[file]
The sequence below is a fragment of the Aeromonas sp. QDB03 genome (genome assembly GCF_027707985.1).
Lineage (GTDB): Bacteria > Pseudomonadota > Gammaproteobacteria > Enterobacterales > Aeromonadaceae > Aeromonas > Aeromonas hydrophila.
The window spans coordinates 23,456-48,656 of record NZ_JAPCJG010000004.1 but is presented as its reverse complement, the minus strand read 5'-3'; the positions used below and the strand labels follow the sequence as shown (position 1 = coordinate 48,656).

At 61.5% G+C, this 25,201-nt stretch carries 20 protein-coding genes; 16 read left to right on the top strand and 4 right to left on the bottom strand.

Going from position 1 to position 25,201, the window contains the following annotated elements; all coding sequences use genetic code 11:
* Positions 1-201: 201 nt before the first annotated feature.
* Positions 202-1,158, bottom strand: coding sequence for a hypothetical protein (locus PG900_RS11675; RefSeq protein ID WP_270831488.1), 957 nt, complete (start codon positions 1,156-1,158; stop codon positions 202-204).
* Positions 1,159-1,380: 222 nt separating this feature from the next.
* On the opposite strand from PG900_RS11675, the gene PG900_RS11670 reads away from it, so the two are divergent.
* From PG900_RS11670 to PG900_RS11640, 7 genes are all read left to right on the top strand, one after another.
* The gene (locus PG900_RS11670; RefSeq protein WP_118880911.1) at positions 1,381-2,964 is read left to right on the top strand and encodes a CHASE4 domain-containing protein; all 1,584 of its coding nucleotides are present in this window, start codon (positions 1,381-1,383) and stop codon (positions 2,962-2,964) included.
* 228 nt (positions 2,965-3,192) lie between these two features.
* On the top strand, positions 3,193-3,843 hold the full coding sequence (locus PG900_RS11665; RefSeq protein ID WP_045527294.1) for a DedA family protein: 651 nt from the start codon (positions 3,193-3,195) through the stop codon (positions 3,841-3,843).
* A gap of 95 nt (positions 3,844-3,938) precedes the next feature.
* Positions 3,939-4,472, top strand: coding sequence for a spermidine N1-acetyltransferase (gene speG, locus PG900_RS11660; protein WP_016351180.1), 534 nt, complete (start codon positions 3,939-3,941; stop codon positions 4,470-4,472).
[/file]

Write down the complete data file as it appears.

The sequence below is a fragment of the Aeromonas sp. QDB03 genome (genome assembly GCF_027707985.1).
Lineage (GTDB): Bacteria > Pseudomonadota > Gammaproteobacteria > Enterobacterales > Aeromonadaceae > Aeromonas > Aeromonas hydrophila.
The window spans coordinates 23,456-48,656 of record NZ_JAPCJG010000004.1 but is presented as its reverse complement, the minus strand read 5'-3'; the positions used below and the strand labels follow the sequence as shown (position 1 = coordinate 48,656).

At 61.5% G+C, this 25,201-nt stretch carries 20 protein-coding genes; 16 read left to right on the top strand and 4 right to left on the bottom strand.

Going from position 1 to position 25,201, the window contains the following annotated elements; all coding sequences use genetic code 11:
* Positions 1-201: 201 nt before the first annotated feature.
* Positions 202-1,158, bottom strand: coding sequence for a hypothetical protein (locus PG900_RS11675; RefSeq protein ID WP_270831488.1), 957 nt, complete (start codon positions 1,156-1,158; stop codon positions 202-204).
* Positions 1,159-1,380: 222 nt separating this feature from the next.
* On the opposite strand from PG900_RS11675, the gene PG900_RS11670 reads away from it, so the two are divergent.
* From PG900_RS11670 to PG900_RS11640, 7 genes are all read left to right on the top strand, one after another.
* The gene (locus PG900_RS11670; RefSeq protein WP_118880911.1) at positions 1,381-2,964 is read left to right on the top strand and encodes a CHASE4 domain-containing protein; all 1,584 of its coding nucleotides are present in this window, start codon (positions 1,381-1,383) and stop codon (positions 2,962-2,964) included.
* 228 nt (positions 2,965-3,192) lie between these two features.
* On the top strand, positions 3,193-3,843 hold the full coding sequence (locus PG900_RS11665; RefSeq protein ID WP_045527294.1) for a DedA family protein: 651 nt from the start codon (positions 3,193-3,195) through the stop codon (positions 3,841-3,843).
* A gap of 95 nt (positions 3,844-3,938) precedes the next feature.
* Positions 3,939-4,472, top strand: coding sequence for a spermidine N1-acetyltransferase (gene speG, locus PG900_RS11660; protein WP_016351180.1), 534 nt, complete (start codon positions 3,939-3,941; stop codon positions 4,470-4,472).